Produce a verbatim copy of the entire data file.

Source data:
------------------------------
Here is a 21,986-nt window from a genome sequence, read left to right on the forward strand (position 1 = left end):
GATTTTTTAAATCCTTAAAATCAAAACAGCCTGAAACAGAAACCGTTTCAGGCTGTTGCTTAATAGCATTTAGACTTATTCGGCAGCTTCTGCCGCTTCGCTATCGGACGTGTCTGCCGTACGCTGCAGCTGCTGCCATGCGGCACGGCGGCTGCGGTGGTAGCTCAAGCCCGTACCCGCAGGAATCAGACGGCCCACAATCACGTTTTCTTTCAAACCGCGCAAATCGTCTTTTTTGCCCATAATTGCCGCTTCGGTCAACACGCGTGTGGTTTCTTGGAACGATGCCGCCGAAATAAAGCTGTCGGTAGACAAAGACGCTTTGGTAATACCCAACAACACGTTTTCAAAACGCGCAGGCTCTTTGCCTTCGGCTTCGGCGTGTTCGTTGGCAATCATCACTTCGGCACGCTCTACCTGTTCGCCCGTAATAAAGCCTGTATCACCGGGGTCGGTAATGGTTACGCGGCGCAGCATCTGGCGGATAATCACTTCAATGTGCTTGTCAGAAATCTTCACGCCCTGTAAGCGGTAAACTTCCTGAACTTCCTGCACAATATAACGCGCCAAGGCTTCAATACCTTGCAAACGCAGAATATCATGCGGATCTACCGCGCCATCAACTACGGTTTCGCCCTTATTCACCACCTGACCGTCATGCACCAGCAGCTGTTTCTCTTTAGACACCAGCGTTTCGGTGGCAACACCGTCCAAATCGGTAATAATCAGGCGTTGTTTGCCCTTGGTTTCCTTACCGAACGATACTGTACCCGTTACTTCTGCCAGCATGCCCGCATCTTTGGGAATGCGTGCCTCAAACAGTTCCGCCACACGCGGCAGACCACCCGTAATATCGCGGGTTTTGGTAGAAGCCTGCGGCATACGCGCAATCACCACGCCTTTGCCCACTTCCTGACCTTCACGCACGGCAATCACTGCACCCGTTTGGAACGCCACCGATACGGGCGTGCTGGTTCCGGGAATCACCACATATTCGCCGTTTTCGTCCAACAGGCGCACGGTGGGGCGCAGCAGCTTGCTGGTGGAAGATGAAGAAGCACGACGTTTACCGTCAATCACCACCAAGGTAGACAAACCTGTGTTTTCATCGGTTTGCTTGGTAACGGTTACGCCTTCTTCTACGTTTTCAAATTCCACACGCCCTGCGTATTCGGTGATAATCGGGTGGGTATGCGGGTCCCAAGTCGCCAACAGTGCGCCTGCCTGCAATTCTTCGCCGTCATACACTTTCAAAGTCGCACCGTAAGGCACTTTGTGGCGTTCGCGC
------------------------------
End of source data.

Here is a 21,986-nt window from a genome sequence, read left to right on the forward strand (position 1 = left end):
GATTTTTTAAATCCTTAAAATCAAAACAGCCTGAAACAGAAACCGTTTCAGGCTGTTGCTTAATAGCATTTAGACTTATTCGGCAGCTTCTGCCGCTTCGCTATCGGACGTGTCTGCCGTACGCTGCAGCTGCTGCCATGCGGCACGGCGGCTGCGGTGGTAGCTCAAGCCCGTACCCGCAGGAATCAGACGGCCCACAATCACGTTTTCTTTCAAACCGCGCAAATCGTCTTTTTTGCCCATAATTGCCGCTTCGGTCAACACGCGTGTGGTTTCTTGGAACGATGCCGCCGAAATAAAGCTGTCGGTAGACAAAGACGCTTTGGTAATACCCAACAACACGTTTTCAAAACGCGCAGGCTCTTTGCCTTCGGCTTCGGCGTGTTCGTTGGCAATCATCACTTCGGCACGCTCTACCTGTTCGCCCGTAATAAAGCCTGTATCACCGGGGTCGGTAATGGTTACGCGGCGCAGCATCTGGCGGATAATCACTTCAATGTGCTTGTCAGAAATCTTCACGCCCTGTAAGCGGTAAACTTCCTGAACTTCCTGCACAATATAACGCGCCAAGGCTTCAATACCTTGCAAACGCAGAATATCATGCGGATCTACCGCGCCATCAACTACGGTTTCGCCCTTATTCACCACCTGACCGTCATGCACCAGCAGCTGTTTCTCTTTAGACACCAGCGTTTCGGTGGCAACACCGTCCAAATCGGTAATAATCAGGCGTTGTTTGCCCTTGGTTTCCTTACCGAACGATACTGTACCCGTTACTTCTGCCAGCATGCCCGCATCTTTGGGAATGCGTGCCTCAAACAGTTCCGCCACACGCGGCAGACCACCCGTAATATCGCGGGTTTTGGTAGAAGCCTGCGGCATACGCGCAATCACCACGCCTTTGCCCACTTCCTGACCTTCACGCACGGCAATCACTGCACCCGTTTGGAACGCCACCGATACGGGCGTGCTGGTTCCGGGAATCACCACATATTCGCCGTTTTCGTCCAACAGGCGCACGGTGGGGCGCAGCAGCTTGCTGGTGGAAGATGAAGAAGCACGACGTTTACCGTCAATCACCACCAAGGTAGACAAACCTGTGTTTTCATCGGTTTGCTTGGTAACGGTTACGCCTTCTTCTACGTTTTCAAATTCCACACGCCCTGCGTATTCGGTGATAATCGGGTGGGTATGCGGGTCCCAAGTCGCCAACAGTGCGCCTGCCTGCAATTCTTCGCCGTCATACACTTTCAAAGTCGCACCGTAAGGCACTTTGTGGCGTTCGCGC